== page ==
Greg Carter, Ph.D., joins Jackson Laboratory faculty
|Date: September 15, 2010||
Bar Harbor, Maine -- Greg Carter, Ph.D., who started his career as a nuclear physicist, now explores the frontiers of biology. Carter, a computational biologist and mathematical physicist, joins The Jackson Laboratory as assistant professor.
As an undergraduate, Carter studied astronomy, but he was drawn to the more analytical, math-heavy particle physics. Carter completed his Ph.D. and three post-doctoral appointments in nuclear physics, and ultimately brought his computational skills to analyzing genetic data at the Institute for Systems Biology (ISB) in Seattle.
"I was analyzing particle accelerator data," he says, "sorting through the thousands of data points created by collisions. Analyzing genetic data from microarrays is similar. And there is such open space for progress in genetics and genetic modeling."
He specializes in creating genetic models based on large-scale genetic data sets, which can then be validated in the laboratory. His work at ISB focused on yeast, but he is excited about his move to the Laboratory and a different genetic challenge.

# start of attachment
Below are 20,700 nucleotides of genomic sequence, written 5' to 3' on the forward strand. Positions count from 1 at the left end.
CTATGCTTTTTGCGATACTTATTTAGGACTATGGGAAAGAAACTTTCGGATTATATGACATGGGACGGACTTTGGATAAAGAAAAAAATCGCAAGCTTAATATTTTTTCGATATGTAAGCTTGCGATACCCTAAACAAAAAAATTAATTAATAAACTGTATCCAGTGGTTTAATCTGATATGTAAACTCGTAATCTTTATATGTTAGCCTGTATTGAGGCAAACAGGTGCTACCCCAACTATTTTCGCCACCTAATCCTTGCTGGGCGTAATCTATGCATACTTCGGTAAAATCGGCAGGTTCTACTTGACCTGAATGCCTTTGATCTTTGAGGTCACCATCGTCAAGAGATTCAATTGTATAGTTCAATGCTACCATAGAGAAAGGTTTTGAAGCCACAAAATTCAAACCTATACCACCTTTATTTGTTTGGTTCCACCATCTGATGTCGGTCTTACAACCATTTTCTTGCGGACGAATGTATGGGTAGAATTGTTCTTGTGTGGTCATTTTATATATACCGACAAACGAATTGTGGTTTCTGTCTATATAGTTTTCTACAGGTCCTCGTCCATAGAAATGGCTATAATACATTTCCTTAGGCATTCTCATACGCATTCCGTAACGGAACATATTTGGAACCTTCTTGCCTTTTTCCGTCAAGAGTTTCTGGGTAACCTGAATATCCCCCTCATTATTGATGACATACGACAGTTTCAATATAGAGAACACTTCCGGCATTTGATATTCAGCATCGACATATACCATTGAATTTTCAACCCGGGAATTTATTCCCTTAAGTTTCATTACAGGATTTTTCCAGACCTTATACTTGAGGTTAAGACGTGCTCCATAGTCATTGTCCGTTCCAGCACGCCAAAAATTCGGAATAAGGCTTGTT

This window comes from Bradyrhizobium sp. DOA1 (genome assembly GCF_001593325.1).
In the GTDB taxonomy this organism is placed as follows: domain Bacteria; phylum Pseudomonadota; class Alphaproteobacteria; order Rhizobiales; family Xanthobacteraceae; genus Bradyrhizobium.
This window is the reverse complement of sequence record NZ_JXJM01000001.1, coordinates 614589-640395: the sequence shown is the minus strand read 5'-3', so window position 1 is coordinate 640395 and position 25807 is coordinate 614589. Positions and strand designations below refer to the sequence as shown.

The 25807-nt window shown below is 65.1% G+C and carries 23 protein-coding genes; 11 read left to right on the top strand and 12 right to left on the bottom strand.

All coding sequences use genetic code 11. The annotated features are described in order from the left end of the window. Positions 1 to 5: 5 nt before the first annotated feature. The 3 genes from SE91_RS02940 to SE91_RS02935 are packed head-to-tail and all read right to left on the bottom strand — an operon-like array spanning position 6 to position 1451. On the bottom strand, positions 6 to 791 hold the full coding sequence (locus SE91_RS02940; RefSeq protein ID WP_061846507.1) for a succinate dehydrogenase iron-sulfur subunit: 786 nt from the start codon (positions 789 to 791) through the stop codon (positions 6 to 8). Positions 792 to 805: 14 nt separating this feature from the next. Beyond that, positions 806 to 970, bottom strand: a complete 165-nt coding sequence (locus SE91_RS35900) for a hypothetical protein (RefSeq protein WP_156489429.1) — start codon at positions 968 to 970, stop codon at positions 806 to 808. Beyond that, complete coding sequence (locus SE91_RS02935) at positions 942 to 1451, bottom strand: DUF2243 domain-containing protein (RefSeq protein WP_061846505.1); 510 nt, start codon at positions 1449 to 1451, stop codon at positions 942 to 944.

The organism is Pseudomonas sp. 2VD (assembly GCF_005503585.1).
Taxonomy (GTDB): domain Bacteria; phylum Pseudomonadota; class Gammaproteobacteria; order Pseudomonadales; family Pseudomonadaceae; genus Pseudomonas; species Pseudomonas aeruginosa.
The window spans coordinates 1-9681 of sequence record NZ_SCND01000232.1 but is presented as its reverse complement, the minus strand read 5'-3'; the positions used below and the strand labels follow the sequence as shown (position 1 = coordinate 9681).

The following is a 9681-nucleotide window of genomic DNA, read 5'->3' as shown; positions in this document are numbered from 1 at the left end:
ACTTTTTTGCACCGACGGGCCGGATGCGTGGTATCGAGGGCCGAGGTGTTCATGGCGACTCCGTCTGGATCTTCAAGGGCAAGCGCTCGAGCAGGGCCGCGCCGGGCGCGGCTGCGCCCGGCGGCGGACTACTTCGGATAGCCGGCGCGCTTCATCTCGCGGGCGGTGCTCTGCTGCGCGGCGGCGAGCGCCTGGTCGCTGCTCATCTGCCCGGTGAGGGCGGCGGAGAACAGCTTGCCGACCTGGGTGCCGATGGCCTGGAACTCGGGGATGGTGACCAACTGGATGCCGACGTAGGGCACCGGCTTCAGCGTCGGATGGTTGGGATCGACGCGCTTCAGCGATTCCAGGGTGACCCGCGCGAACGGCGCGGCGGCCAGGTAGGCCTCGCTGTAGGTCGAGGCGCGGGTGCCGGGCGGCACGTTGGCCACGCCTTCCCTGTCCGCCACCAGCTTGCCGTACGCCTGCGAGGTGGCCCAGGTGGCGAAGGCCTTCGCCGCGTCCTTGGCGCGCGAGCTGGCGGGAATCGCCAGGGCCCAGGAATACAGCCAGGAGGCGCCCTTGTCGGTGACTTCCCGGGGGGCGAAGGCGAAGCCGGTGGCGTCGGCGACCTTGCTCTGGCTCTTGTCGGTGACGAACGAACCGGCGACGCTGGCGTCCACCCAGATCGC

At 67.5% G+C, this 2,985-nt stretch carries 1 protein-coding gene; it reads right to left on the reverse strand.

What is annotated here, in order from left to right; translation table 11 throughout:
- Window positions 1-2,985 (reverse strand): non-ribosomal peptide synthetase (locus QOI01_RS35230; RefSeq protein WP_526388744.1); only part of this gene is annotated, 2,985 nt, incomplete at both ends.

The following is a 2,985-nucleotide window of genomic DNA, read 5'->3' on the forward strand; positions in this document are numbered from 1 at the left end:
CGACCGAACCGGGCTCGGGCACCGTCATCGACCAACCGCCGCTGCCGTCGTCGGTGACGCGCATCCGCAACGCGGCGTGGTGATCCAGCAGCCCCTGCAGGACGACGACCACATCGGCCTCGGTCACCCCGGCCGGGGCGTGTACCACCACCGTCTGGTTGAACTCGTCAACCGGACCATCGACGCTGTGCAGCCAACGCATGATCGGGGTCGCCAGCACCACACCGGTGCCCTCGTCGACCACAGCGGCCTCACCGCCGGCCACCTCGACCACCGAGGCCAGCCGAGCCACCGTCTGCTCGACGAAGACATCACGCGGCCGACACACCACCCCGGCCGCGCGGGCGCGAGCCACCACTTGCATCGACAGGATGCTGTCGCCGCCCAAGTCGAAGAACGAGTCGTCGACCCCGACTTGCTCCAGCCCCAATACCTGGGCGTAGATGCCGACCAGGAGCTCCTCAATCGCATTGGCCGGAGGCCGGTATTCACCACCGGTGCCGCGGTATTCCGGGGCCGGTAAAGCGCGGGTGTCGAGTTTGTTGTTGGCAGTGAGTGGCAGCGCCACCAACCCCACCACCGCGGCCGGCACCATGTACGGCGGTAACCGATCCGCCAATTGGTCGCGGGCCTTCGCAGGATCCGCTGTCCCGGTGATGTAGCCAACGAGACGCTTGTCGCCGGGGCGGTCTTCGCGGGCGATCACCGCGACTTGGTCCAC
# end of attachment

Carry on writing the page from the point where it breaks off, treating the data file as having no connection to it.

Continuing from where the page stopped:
"I'm working to understand how genes interact to produce physical traits and characteristics," Carter says. "I'm interested in human health problem such as cancer and metabolic disorders, and at this point there's much more to be learned by studying specific biological processes in mammalian systems--specifically, in mice--instead of yeast."
The switch won't be easy, but Carter says the Laboratory offers the research environment and resources he needs.
"The computational-bioinformatics group here is terrific, and there are established databases and a huge existing knowledge base. This is the place to study mammalian genetics."
Carter’s appointment marks additional progress in The Jackson Laboratory’s research expansion, whereby the number of research teams is projected to grow from 38 to 45 over the next 5 years.
The Jackson Laboratory is a nonprofit biomedical research institution based in Bar Harbor, Maine. Its mission is to discover the genetic basis for preventing, treating and curing human diseases, and to enable research and education for the global biomedical community.
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Note: a high-resolution version of the photo of Dr. Carter is available upon request.
Contact(s): Joyce Peterson, 207-288-6058
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